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I've two GE 4510 6.4V 25W tractor bulbs with me. Unfortunately, the only power supply I've in my possession is capable of outputting only 12.02V. Can I connect the two lamps in series to the 12V supply? I'm slightly confused because most of the posts on internet that mention about bulbs in series connection have same or higher voltage than the power supply. Thanks everyone. Cheers!!

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    \$\begingroup\$ As long as your supply is capable of supplying over 50W, it should be fine. \$\endgroup\$ – Eugene Sh. May 10 '17 at 16:14
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    \$\begingroup\$ Thanks mate. The PSU is capable of 12V, 12Amps. Also I've a 12V 12Ah SLA which is also capable of giving 50W continiously for sometime I guess. But my main doubt was if its okay for the two bulbs to be connected to 12V. \$\endgroup\$ – The_Vintage_Collector May 10 '17 at 16:17
  • \$\begingroup\$ They won't "see" these 12V. If they are identical (or close), the voltage will divide equally. \$\endgroup\$ – Eugene Sh. May 10 '17 at 16:19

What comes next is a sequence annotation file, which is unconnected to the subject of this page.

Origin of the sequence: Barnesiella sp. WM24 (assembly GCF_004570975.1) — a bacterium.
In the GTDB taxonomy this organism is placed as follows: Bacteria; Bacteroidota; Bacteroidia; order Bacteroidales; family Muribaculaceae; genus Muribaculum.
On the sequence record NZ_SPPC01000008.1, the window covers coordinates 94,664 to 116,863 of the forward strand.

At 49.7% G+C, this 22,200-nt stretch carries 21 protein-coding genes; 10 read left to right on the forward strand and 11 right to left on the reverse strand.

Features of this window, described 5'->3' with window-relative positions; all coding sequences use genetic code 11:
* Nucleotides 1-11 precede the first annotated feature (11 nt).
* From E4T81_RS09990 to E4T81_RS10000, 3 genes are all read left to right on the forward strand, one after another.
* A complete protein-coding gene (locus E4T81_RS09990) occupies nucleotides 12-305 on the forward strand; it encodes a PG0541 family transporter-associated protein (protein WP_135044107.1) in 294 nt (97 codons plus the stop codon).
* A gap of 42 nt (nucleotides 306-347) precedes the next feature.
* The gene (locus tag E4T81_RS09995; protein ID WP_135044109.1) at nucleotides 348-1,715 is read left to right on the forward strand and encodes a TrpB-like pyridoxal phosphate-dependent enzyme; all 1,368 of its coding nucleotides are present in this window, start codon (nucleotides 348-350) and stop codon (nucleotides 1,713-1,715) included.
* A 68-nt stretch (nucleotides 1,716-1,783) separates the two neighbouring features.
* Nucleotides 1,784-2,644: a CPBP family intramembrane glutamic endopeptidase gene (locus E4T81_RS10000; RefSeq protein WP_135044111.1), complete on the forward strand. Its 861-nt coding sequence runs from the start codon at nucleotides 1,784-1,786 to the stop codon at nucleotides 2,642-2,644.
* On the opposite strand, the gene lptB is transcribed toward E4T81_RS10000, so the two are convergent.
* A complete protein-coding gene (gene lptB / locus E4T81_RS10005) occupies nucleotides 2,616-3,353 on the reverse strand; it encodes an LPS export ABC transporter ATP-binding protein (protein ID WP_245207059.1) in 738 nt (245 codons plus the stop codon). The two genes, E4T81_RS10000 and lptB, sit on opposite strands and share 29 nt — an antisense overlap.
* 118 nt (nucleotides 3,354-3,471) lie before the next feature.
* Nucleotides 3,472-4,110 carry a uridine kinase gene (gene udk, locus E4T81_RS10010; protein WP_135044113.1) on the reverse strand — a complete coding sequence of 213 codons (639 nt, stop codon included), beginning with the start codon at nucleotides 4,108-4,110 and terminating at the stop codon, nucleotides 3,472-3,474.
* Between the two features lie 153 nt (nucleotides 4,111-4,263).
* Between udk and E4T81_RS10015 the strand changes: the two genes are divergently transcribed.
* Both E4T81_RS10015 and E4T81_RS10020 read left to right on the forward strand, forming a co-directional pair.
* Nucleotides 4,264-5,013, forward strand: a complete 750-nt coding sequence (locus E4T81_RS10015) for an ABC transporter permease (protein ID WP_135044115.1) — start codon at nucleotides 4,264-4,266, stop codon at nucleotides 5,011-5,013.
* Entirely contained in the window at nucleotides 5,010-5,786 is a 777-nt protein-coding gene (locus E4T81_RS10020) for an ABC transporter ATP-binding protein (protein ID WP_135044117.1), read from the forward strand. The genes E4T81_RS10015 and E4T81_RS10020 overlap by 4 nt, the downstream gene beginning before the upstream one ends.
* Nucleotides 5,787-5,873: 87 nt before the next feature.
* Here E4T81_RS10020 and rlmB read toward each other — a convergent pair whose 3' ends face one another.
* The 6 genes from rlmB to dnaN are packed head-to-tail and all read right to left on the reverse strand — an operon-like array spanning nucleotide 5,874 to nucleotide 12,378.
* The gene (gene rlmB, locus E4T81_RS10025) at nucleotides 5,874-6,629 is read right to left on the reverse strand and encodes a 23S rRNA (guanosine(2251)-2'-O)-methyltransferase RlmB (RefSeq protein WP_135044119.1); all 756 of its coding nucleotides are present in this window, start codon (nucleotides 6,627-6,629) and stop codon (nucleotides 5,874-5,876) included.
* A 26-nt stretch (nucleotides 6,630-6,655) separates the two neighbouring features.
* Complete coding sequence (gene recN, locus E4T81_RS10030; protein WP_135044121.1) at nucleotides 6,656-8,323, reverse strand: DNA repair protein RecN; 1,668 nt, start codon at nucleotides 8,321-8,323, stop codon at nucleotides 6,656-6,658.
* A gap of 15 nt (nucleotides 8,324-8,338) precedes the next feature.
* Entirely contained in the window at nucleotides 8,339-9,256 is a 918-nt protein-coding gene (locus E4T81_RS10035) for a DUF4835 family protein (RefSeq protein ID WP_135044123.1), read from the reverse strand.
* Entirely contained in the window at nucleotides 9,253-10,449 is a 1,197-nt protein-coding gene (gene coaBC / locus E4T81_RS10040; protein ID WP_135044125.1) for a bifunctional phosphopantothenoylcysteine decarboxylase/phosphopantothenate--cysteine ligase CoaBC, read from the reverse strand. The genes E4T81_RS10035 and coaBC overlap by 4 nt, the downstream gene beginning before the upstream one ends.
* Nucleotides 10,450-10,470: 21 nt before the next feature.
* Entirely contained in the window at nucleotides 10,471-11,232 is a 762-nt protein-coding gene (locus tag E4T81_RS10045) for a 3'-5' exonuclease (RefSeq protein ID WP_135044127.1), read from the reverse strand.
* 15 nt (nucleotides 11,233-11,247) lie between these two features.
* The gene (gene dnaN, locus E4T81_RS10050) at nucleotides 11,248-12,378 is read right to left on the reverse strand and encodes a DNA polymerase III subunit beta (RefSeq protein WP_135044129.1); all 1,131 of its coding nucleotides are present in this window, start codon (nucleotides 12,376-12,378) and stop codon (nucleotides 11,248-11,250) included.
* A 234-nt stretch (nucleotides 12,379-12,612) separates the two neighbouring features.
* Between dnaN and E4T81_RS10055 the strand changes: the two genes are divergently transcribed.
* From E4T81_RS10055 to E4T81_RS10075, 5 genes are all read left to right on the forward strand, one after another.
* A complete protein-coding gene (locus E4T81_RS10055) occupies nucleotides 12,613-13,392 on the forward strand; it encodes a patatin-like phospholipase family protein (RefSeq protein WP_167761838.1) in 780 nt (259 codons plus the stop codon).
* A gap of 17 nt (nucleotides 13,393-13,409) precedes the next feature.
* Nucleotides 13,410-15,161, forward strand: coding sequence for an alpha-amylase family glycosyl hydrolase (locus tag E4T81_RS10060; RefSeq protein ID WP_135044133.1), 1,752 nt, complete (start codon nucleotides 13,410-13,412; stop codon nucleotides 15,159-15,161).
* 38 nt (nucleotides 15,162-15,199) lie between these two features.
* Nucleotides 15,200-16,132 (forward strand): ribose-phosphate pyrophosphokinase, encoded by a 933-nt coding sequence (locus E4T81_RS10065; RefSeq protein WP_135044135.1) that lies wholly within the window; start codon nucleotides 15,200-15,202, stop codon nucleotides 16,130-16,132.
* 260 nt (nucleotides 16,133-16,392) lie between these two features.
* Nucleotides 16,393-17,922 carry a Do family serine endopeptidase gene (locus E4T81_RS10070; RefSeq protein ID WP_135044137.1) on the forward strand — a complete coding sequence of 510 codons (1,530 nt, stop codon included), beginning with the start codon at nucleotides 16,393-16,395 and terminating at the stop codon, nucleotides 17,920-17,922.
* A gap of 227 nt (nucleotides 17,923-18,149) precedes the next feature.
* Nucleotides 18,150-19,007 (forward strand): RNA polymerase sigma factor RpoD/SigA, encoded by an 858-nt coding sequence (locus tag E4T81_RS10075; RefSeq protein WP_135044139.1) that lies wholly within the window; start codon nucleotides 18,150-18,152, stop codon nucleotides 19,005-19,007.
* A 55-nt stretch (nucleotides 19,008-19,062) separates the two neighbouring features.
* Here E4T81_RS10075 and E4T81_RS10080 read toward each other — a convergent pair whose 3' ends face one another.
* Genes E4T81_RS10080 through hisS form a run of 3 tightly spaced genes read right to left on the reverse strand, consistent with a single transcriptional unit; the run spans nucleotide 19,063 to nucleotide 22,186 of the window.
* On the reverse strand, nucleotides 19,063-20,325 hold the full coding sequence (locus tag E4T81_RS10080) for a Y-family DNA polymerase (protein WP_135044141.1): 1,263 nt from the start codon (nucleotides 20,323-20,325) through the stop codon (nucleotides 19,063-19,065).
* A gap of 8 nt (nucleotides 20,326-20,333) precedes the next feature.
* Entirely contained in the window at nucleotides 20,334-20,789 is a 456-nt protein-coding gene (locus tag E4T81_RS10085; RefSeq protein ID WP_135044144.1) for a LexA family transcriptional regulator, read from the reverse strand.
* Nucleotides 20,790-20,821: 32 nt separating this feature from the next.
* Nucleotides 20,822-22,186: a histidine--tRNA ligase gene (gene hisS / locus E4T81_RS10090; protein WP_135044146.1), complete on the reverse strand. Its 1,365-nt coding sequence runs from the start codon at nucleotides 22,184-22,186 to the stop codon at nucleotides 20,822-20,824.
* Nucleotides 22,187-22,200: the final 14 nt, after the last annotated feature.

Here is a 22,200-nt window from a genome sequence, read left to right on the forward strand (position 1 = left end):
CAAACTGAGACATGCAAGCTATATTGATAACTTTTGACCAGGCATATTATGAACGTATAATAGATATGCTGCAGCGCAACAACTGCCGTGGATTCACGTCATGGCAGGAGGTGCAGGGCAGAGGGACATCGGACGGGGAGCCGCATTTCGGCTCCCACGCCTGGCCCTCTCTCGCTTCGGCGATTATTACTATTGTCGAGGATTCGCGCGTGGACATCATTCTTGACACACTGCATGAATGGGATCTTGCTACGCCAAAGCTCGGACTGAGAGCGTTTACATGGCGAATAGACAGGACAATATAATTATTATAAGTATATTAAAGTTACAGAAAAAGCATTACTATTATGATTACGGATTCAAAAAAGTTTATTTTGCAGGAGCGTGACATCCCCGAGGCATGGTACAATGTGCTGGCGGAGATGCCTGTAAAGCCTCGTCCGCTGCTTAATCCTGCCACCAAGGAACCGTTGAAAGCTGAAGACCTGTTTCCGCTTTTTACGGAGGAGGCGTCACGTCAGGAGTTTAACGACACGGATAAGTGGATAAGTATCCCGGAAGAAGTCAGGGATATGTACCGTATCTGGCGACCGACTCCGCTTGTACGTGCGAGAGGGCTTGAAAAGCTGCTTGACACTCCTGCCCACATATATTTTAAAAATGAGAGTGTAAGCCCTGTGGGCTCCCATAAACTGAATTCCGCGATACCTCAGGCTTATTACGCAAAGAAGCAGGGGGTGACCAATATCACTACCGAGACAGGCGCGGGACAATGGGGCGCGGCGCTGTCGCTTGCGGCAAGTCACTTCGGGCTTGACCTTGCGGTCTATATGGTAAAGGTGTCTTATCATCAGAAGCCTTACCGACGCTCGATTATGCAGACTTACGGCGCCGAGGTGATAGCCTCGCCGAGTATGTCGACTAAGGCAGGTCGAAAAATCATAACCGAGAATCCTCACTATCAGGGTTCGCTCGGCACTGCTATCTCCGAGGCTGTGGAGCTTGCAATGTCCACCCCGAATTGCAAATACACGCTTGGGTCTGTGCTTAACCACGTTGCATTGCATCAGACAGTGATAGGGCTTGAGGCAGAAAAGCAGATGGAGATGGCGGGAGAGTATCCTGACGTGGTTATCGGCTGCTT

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Yes you can, as long as the power supply will handle the load. Anytime you have two identical lamps like this in series, the voltage will divide equally across each one.

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  • \$\begingroup\$ So, the 12V will get divided across the two bulbs. The current draw for each bulb is 4.1A. So, the total is 8.2A right? \$\endgroup\$ – The_Vintage_Collector May 10 '17 at 16:21
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    \$\begingroup\$ No. The current is the same. You might want to review the electric circuits basic theory. \$\endgroup\$ – Eugene Sh. May 10 '17 at 16:23
  • \$\begingroup\$ Oh okay. Got completely confused for a moment. \$\endgroup\$ – The_Vintage_Collector May 10 '17 at 16:27
  • \$\begingroup\$ Sorry for the noob question. I could have just checked it out with my multimeter. Unfortunately blew it up few days ago. \$\endgroup\$ – The_Vintage_Collector May 10 '17 at 16:28
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As Mike has said this will work.

However depending on what you plan to use these lights for be aware that failure of either bulb is likely to leave you with no light and quite possibly with two blown bulbs.

If a bulb fails open-circuit then both bulbs will be off until the failed bulb is replaced.

If a bulb fails with a brief short-circuit then the other bulb will see the full power supply voltage. This may well blow the good bulb as well.

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